Situation Report
20200114 Teresita with her two children at Santo Tomas school credit OCHA GMaramag
Sto. Tomas, Batangas (14 January 2020) - Teresita and her family of eight arrived at an evacuation centre in Santo Tomas, Batangas, on 13 January after authorities ordered the immediate evacuation of her hometown of Talisay. She is pictured here with two of her children. Credit: OCHA/G. Maramag

I. Taal Volcano eruption: a family’s journey

A family from Talisay is rescued

Teresita, 46 arrived in Sto. Tomas, Batangas on 13 January with her family of eight. Teresita hurriedly packed clothing for her six children between the ages of three and thirteen, leaving behind their home, belongings and two chickens they had been raising. She arrived the night before, fleeing heavy ashfall and frequent earthquakes to seek shelter at an elementary school. She is staying in a classroom with ten other families, relatives who also fled on army trucks. The water is intermittent in the makeshift evacuation centre, and private sector donors are trucking in water daily. She is worried about her kid’s cough and her youngest looking a little frail, but says “I’m glad we were able to leave before it became too dangerous,” she said. ““We were rescued just in time.”

Evacuating the lakeshore town of Talisay

After the Government raised alert levels to 4, signifying that a hazardous explosive eruption was possible within hours or days, provincial authorities ordered the immediate evacuation of Talisay, Batangas one of the at-risk communities within a 14-km radius of the main crate of the Taal Volcano. “I was starting to worry about my children. It was not only raining ash, but also large rocks,” she said. “The earthquakes were getting more frequent and my husband and I were worried the house would collapse.” Army trucks came to evacuate her family and relatives, and they were brought to Sto. Tomas, Batangas, a neighboring town about 40 minutes away.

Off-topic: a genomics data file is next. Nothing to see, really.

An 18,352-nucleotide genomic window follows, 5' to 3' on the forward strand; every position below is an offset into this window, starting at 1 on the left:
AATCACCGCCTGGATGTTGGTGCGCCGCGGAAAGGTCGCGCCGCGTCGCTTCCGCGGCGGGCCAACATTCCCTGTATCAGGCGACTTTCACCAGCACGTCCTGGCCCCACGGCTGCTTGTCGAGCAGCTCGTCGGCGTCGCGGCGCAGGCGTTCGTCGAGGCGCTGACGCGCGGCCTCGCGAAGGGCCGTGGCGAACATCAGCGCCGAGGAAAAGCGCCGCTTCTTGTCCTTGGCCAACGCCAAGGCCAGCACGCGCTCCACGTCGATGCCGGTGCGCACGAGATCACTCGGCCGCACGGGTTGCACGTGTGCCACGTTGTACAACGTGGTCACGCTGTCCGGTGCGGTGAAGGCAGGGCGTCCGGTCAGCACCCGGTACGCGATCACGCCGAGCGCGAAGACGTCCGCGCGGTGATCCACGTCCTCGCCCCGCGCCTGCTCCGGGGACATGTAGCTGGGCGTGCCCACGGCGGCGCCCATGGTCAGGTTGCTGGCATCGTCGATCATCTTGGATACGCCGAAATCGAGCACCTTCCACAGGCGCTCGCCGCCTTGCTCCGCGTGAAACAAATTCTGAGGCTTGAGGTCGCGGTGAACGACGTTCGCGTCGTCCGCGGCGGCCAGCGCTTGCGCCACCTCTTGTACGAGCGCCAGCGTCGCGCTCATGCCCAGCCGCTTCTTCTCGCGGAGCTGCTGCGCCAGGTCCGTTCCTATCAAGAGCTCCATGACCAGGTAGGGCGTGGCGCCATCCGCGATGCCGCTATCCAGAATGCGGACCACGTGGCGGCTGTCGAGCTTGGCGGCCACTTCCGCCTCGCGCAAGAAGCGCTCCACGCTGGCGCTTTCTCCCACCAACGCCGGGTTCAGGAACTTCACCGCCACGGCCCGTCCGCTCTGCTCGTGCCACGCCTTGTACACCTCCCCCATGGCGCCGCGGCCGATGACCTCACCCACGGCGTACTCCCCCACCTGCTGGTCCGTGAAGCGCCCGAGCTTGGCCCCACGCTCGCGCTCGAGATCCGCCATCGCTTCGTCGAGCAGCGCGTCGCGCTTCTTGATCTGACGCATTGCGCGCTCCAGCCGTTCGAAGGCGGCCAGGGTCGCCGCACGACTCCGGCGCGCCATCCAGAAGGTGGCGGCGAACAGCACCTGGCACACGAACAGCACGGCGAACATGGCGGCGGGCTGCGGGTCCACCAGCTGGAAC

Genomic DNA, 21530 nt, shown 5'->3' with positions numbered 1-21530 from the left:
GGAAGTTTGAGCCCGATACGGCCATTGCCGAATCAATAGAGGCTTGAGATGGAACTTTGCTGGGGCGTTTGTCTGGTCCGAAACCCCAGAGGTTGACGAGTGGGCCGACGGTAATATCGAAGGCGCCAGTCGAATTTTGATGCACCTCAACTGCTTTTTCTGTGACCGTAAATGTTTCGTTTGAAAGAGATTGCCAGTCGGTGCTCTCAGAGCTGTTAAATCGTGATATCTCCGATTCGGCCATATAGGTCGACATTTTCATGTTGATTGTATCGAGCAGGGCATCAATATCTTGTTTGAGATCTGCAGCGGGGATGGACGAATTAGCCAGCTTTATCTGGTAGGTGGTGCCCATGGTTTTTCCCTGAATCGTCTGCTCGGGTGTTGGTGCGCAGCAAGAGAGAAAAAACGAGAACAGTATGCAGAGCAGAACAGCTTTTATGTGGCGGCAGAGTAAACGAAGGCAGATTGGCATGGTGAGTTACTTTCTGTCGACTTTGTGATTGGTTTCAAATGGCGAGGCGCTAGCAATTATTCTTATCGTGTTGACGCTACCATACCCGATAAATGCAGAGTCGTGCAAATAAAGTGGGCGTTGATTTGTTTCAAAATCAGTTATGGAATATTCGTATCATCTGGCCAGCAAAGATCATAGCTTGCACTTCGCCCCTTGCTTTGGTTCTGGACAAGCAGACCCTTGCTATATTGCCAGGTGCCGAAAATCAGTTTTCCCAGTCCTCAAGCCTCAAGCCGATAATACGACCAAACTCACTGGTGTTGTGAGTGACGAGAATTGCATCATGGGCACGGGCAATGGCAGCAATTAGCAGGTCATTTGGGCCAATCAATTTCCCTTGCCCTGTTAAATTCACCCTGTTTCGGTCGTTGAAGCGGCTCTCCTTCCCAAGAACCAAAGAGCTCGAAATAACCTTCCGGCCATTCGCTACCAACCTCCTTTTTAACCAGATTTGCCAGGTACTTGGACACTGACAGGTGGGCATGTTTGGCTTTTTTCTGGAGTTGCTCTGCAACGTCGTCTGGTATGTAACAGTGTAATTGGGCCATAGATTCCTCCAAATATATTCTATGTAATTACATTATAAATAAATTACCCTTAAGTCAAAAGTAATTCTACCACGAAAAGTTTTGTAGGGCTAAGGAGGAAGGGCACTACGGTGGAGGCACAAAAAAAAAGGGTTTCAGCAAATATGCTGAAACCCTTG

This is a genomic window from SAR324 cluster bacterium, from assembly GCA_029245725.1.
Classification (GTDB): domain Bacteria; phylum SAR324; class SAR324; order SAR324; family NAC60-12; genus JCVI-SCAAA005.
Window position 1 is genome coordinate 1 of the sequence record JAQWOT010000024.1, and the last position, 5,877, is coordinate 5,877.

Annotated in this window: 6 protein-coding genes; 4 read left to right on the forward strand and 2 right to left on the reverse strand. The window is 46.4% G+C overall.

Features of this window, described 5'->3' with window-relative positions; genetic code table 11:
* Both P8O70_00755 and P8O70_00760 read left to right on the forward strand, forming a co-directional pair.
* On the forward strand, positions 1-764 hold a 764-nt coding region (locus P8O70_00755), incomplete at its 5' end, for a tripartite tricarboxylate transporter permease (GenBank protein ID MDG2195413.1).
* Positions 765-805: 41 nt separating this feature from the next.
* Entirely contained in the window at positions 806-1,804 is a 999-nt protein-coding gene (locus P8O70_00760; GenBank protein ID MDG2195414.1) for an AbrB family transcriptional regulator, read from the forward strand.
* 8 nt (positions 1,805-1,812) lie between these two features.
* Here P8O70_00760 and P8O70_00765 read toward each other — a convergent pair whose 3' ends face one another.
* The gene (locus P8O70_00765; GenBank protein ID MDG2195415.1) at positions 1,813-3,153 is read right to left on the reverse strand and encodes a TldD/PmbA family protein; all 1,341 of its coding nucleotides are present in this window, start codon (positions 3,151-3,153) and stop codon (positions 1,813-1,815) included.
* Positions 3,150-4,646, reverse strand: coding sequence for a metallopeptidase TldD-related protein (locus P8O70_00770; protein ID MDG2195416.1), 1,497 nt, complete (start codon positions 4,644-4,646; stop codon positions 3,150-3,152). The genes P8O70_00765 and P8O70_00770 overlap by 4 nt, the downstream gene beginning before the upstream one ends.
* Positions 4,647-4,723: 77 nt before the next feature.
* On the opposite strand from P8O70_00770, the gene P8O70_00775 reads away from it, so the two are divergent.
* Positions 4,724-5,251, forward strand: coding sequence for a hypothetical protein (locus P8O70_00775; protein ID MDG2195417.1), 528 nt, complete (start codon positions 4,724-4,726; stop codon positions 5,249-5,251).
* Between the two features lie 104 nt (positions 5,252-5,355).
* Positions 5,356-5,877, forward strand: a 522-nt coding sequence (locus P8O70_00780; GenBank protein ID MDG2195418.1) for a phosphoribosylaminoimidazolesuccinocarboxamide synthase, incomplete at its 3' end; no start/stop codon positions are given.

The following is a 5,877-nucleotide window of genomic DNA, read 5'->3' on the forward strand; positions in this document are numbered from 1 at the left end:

Taal Volcano eruption affects over 350,000 in Batangas and Cavite province

As of 28 January, over 396,000 people were affected by the Taal Volcano eruption, of whom more than 135,000 people were assisted in evacuation centres and over 170,000 people were with host families. After over two weeks of gradually decreasing volcanic activity, alert-levels were lowered to level-3 on 26 January. Residents evacuated from the 14km perimeter of the volcano but living outside the 7km danger zone are now able return to their homes. Restricted access continues for Agoncillo and Laurel communities in Batangas province, while the Taal Island remains on permanent lockdown. While Teresita and her family have been cleared to return to Talisay, but they have lost two weeks of income and their home will need repair. “I’d like to know what will happen to us down the road,” she said. “I’m worried that we will come back to nothing.”